PubMed 21490210

Referenced in Channelpedia wiki pages of: Kv4.2

Automatically associated channels: Kv1.4 , Kv3.1 , Kv4.2

Title: Fragile X mental retardation protein regulates protein expression and mRNA translation of the potassium channel Kv4.2.

Authors: Christina Gross, Xiaodi Yao, Dan L Pong, Andreas Jeromin, Gary J Bassell

Journal, date & volume: J. Neurosci., 2011 Apr 13 , 31, 5693-8

PubMed link:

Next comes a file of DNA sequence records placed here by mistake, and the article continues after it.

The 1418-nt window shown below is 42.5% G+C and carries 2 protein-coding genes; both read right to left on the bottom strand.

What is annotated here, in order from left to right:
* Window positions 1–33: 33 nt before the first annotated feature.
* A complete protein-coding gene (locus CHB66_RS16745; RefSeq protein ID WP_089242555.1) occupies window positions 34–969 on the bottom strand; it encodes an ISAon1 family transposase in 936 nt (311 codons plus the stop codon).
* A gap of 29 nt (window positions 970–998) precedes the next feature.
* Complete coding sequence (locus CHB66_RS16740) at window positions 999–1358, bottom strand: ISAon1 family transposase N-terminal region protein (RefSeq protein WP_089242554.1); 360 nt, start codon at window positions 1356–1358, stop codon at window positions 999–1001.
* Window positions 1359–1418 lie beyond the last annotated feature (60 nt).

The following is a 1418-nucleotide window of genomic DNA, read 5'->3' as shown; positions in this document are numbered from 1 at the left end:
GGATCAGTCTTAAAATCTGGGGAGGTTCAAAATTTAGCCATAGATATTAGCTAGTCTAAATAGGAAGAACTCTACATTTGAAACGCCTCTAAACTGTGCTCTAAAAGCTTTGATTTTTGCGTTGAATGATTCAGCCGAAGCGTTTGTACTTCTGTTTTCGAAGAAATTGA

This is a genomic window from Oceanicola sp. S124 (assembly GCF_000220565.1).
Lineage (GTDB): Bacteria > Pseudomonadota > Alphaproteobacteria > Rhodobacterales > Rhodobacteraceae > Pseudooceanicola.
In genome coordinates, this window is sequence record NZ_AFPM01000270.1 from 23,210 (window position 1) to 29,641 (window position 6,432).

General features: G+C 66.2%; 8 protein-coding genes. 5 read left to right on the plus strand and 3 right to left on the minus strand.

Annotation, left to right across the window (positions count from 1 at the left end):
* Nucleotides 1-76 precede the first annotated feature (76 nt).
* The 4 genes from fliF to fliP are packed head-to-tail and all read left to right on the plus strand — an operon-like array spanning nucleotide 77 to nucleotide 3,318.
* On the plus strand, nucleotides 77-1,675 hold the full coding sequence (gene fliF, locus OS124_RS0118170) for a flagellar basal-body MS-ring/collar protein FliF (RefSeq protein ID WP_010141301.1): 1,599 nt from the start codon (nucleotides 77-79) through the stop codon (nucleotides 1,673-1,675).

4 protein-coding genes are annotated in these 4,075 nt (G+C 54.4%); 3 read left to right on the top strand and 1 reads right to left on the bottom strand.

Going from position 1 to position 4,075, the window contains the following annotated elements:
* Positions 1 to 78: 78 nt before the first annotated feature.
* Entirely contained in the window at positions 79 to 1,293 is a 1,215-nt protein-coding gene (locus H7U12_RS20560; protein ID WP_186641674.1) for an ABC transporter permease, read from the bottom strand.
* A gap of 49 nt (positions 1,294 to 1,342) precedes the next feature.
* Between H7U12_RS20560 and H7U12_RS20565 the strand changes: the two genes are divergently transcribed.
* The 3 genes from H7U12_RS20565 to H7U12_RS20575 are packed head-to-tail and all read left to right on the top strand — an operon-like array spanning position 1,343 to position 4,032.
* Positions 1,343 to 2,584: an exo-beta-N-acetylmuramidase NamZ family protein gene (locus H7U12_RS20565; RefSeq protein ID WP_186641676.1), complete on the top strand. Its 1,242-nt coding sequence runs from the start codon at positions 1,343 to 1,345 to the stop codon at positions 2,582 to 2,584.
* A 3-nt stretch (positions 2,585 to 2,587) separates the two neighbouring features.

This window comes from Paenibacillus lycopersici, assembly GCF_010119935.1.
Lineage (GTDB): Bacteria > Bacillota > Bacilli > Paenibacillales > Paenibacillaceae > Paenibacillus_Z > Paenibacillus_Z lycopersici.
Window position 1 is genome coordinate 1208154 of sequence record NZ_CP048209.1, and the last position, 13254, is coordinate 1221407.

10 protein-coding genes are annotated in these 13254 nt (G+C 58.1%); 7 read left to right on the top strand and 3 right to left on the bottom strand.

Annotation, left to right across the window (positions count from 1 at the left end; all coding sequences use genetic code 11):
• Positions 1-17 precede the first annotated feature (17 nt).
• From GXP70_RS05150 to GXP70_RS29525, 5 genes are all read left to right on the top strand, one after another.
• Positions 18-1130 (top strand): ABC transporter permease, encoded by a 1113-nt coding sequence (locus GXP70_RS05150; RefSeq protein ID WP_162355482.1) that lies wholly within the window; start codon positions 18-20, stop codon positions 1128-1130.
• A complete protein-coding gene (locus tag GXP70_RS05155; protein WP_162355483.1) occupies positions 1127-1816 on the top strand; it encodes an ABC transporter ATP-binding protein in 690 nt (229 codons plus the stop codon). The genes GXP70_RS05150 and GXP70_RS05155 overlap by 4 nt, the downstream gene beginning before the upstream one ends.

A prominent characteristic of the inherited intellectual impairment disease fragile X syndrome (FXS) is neuronal hyperexcitability, resulting in a variety of symptoms, such as hyperactivity, increased sensitivity to sensory stimuli, and a high incidence of epileptic seizures. These symptoms account for a significant part of the disease pattern, but the underlying molecular mechanisms of neuronal hyperexcitability in FXS remain poorly understood. FXS is caused by loss of expression of fragile X mental retardation protein (FMRP), which regulates synaptic protein synthesis and is a key player to limit signaling pathways downstream of metabotropic glutamate receptors 1/5 (mGlu1/5). Recent findings suggest that FMRP might also directly regulate voltage-gated potassium channels. Here, we show that total and plasma membrane protein levels of Kv4.2, the major potassium channel regulating hippocampal neuronal excitability, are reduced in the brain of an FXS mouse model. Antagonizing mGlu5 activity with 2-methyl-6-(phenylethynyl)-pyridine (MPEP) partially rescues reduced surface Kv4.2 levels in Fmr1 knock-out (KO) mice, suggesting that excess mGlu1/5 signal activity contributes to Kv4.2 dysregulation. As an additional mechanism, we show that FMRP is a positive regulator of Kv4.2 mRNA translation and protein expression and associates with Kv4.2 mRNA in vivo and in vitro. Our results suggest that absence of FMRP-mediated positive control of Kv4.2 mRNA translation, protein expression, and plasma membrane levels might contribute to excess neuronal excitability in Fmr1 KO mice, and thus imply a potential mechanism underlying FXS-associated epilepsy.